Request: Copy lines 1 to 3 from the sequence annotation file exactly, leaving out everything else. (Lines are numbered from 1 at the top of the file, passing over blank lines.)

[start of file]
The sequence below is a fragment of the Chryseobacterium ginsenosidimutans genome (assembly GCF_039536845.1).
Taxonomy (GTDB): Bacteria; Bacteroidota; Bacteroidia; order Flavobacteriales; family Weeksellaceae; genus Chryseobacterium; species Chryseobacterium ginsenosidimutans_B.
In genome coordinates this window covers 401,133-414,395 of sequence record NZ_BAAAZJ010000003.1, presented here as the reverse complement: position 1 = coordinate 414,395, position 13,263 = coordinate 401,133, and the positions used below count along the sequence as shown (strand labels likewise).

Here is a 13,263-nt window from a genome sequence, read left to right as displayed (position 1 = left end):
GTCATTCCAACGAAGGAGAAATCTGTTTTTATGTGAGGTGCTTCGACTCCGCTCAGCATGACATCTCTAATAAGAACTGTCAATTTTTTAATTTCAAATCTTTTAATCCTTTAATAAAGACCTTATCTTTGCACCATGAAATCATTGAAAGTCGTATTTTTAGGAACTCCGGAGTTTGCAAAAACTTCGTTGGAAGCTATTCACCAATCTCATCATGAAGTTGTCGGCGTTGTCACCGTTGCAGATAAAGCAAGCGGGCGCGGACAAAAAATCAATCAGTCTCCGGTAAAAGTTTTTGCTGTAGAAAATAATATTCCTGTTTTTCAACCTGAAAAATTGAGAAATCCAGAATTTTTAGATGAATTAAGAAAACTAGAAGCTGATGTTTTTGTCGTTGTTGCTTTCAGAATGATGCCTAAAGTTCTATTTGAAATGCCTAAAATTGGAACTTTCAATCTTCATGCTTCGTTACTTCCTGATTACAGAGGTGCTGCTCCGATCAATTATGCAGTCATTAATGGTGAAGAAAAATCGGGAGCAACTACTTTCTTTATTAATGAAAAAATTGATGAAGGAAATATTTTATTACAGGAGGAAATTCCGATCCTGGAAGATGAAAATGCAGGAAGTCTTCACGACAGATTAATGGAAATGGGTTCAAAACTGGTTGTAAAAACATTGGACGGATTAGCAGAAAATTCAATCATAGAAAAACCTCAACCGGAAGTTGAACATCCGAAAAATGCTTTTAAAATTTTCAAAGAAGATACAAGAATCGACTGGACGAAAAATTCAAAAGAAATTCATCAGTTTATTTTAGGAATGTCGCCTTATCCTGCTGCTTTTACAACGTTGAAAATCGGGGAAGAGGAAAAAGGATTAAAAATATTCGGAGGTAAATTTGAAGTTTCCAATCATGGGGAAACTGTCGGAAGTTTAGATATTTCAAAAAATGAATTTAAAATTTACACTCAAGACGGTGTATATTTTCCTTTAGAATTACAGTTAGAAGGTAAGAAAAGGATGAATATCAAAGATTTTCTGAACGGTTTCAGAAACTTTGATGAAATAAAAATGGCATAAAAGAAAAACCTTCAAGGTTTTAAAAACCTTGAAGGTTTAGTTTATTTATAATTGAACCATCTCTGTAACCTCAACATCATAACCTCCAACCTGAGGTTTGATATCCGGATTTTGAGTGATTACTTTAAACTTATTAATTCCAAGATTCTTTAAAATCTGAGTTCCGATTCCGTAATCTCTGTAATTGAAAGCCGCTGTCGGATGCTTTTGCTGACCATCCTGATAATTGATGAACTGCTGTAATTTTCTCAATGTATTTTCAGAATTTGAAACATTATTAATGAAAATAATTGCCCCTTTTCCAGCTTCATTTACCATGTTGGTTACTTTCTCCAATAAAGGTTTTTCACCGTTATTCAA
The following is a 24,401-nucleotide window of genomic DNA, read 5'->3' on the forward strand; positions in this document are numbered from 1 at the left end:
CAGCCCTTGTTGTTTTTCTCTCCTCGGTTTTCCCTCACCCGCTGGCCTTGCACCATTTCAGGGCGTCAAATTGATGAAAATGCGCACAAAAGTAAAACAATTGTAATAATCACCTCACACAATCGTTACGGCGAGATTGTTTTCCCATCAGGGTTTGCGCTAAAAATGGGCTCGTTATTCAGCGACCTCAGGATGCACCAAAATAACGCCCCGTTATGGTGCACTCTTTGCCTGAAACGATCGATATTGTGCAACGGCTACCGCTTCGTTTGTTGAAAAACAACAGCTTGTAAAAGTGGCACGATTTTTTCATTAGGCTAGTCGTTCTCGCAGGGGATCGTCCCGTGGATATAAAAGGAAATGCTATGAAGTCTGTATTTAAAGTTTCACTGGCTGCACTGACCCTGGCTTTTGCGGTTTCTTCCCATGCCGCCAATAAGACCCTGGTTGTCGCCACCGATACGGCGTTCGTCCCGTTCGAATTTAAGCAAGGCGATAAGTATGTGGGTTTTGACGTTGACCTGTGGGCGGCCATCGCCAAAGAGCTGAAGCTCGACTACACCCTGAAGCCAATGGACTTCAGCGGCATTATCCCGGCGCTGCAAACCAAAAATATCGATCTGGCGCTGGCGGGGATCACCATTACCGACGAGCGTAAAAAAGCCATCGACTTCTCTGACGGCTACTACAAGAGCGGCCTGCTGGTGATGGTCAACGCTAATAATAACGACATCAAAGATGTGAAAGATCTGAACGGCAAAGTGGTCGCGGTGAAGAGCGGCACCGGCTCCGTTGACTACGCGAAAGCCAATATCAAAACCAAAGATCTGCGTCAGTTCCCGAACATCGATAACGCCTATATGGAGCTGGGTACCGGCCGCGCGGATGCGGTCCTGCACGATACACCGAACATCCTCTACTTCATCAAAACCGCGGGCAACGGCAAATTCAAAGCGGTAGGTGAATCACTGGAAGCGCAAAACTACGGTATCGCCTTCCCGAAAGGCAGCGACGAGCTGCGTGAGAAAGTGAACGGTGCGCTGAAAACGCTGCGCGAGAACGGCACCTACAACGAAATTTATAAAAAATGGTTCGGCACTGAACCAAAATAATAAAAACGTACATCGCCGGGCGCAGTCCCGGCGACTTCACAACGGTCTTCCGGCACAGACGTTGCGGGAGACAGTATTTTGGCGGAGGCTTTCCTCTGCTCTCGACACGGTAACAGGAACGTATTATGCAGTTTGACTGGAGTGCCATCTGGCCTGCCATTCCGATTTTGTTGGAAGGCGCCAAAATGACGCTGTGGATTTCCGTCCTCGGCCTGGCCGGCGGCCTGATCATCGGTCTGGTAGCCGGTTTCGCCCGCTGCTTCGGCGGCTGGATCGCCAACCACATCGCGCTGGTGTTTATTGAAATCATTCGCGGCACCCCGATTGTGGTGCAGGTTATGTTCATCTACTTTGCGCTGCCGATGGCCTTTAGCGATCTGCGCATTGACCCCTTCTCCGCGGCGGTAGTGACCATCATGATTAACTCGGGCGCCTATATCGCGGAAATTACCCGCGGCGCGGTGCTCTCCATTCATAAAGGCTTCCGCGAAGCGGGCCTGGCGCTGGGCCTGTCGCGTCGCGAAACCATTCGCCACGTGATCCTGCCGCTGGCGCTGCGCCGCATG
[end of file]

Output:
The sequence below is a fragment of the Chryseobacterium ginsenosidimutans genome (assembly GCF_039536845.1).
Taxonomy (GTDB): Bacteria; Bacteroidota; Bacteroidia; order Flavobacteriales; family Weeksellaceae; genus Chryseobacterium; species Chryseobacterium ginsenosidimutans_B.
In genome coordinates this window covers 401,133-414,395 of sequence record NZ_BAAAZJ010000003.1, presented here as the reverse complement: position 1 = coordinate 414,395, position 13,263 = coordinate 401,133, and the positions used below count along the sequence as shown (strand labels likewise).